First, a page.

Wage Increases May Lead to Improved Pricing Power
Third, we are seeing stronger signs of future wage increases. The labor market in Japan is very tight and there is not going to be a lot of immigration that would otherwise solve this imbalance. Wages for part-time workers, who comprise approximately 40% of the workforce, are rising at over 2% this year2. A number of our portfolio companies are converting their part-time workers to full-time workers in response to this labor imbalance. We have invested in several business-services companies that benefit from the labor-tightening dynamic, including a provider of “outsourced” information technology (IT) engineers and a provider of temporary staff. We do not wish to overstate the argument that consumption will grow substantially because of these wage increases, but we do see tangible evidence of reflation as a result of these supply side dynamics. Companies that have relied on easy access to low-cost labor (perhaps better phrased as “stagnant wages during Japan’s lost decades”) are struggling now and we expect to see some of these companies go out of business. Companies that are more productive and can afford to pay their workers more will enjoy a “survivor’s benefit” as they consolidate market share. We believe that listed companies may see an improvement in their pricing power as they gain market share from smaller unlisted companies. We expect our portfolio companies to convert this opportunity into revenue growth and margin improvement.
All of the above has little to do with politics. Obviously having a stable regime has been quite positive for continuity of fiscal and monetary policies, but some of these dynamics should continue beyond the tenure of Prime Minister Shinzo Abe and Bank of Japan Governor Haruhiko Kuroda.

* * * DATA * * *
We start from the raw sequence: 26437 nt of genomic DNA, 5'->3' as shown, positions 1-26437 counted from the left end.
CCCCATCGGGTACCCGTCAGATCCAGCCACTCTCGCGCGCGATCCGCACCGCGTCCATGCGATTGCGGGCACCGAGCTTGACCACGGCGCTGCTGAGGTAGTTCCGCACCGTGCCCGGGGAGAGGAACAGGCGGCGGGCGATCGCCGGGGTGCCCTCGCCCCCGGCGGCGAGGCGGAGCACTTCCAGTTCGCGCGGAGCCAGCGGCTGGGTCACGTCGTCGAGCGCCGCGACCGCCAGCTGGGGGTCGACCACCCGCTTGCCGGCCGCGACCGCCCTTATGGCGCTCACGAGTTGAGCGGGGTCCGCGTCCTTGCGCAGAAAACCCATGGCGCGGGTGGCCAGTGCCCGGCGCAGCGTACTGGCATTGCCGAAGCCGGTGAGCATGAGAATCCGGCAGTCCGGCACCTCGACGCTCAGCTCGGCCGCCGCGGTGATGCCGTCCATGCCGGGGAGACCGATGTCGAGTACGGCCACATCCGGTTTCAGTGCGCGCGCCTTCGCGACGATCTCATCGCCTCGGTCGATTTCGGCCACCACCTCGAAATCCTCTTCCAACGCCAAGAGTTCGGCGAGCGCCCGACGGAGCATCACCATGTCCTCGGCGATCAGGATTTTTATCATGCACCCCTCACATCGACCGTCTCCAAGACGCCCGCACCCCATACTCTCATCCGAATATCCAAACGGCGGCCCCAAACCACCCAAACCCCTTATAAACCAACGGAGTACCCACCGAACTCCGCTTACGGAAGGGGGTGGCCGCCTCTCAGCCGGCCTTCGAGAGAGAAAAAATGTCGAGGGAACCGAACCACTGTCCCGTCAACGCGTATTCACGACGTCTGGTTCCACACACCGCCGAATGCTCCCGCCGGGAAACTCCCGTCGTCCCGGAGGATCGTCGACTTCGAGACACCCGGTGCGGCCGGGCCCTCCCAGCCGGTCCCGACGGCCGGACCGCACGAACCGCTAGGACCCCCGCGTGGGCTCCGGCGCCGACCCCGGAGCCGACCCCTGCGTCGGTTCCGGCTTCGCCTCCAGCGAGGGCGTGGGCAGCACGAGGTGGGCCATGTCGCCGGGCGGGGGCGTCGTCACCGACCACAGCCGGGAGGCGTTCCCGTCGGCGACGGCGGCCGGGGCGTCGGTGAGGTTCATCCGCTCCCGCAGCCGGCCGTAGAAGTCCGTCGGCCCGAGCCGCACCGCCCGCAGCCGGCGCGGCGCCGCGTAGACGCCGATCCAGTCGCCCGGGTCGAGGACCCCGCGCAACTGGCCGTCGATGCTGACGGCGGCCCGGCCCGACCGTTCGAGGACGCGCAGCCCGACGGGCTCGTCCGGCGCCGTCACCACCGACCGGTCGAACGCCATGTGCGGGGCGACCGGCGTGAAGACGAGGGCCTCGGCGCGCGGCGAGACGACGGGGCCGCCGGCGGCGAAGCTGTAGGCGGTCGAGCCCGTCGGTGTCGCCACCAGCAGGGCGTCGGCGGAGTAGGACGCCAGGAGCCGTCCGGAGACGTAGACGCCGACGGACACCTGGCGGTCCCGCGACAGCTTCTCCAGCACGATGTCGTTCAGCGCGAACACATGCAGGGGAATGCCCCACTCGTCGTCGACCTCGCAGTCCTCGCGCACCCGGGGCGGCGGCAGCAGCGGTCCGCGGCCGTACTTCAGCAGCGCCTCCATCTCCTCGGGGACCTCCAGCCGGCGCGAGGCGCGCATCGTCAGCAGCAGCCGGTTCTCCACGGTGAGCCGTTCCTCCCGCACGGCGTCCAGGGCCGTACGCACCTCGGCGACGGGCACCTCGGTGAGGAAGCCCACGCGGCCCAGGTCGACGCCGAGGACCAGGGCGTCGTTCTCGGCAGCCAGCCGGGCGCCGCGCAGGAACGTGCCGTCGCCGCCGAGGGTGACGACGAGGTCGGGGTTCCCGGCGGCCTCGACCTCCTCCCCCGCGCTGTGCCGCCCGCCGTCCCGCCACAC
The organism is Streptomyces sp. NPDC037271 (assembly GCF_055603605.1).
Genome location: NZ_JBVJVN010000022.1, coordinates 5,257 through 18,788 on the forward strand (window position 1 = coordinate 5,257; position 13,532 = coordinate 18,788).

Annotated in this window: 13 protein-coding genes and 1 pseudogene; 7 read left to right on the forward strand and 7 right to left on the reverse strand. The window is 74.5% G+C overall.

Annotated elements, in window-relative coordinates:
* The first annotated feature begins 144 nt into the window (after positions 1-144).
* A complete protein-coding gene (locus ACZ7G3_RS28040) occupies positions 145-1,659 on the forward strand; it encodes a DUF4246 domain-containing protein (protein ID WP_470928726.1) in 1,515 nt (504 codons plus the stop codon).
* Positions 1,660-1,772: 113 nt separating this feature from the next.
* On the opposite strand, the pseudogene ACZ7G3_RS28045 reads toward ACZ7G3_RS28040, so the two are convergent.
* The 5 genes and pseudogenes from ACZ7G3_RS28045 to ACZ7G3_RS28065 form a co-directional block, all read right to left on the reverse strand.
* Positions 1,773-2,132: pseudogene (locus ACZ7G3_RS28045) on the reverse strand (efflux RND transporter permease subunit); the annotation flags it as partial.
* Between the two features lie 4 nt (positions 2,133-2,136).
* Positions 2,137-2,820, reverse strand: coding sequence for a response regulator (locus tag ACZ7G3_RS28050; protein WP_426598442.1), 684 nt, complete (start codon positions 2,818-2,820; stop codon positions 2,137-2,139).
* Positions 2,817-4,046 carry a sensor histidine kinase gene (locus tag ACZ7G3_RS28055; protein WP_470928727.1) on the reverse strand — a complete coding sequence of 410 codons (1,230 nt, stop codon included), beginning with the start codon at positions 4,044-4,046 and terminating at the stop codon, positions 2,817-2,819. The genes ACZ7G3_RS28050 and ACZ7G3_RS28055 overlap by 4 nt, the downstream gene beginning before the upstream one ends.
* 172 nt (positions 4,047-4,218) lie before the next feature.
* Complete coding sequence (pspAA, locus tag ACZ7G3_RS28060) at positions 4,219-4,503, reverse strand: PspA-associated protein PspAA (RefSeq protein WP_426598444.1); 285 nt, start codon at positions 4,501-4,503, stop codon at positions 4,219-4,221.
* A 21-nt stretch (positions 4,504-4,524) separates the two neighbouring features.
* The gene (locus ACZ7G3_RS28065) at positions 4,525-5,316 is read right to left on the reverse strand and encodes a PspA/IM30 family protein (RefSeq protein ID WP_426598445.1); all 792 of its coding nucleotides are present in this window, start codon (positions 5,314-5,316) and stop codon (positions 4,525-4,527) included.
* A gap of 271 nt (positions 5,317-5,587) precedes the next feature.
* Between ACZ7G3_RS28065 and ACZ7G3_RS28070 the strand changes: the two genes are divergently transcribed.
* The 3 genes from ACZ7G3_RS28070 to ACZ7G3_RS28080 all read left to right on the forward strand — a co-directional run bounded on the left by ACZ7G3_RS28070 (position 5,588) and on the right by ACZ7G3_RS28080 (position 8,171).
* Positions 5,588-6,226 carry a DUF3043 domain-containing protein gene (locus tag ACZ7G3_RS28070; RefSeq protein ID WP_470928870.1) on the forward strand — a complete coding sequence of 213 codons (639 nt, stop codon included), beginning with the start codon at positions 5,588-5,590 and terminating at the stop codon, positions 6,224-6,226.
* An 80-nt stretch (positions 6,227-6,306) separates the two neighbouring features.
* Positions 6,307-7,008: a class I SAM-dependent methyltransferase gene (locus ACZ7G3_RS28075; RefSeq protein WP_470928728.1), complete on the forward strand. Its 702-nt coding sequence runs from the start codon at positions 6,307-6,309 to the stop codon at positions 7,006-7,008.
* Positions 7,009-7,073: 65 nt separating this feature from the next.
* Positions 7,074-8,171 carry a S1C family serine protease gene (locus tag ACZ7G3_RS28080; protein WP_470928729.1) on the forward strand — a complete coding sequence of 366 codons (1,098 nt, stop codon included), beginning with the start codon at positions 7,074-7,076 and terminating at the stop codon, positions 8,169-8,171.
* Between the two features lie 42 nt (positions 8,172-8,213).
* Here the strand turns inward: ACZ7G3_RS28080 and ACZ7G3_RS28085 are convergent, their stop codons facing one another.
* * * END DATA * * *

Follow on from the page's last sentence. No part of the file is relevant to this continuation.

1 Source: Japan Exchange Group
2 Source: Japan Ministry of Health Labour and Welfare
The views and information discussed in this report are as of the date of publication, are subject to change and may not reflect current views. The views expressed represent an assessment of market conditions at a specific point in time, are opinions only and should not be relied upon as investment advice regarding a particular investment or markets in general. Such information does not constitute a recommendation to buy or sell specific securities or investment vehicles. Investment involves risk. Investing in international and emerging markets may involve additional risks, such as social and political instability, market illiquidity, exchange-rate fluctuations, a high level of volatility and limited regulation. Past performance is no guarantee of future results. The information contained herein has been derived from sources believed to be reliable and accurate at the time of compilation, but no representation or warranty (express or implied) is made as to the accuracy or completeness of any of this information. Matthews Asia and its affiliates do not accept any liability for losses either direct or consequential caused by the use of this information.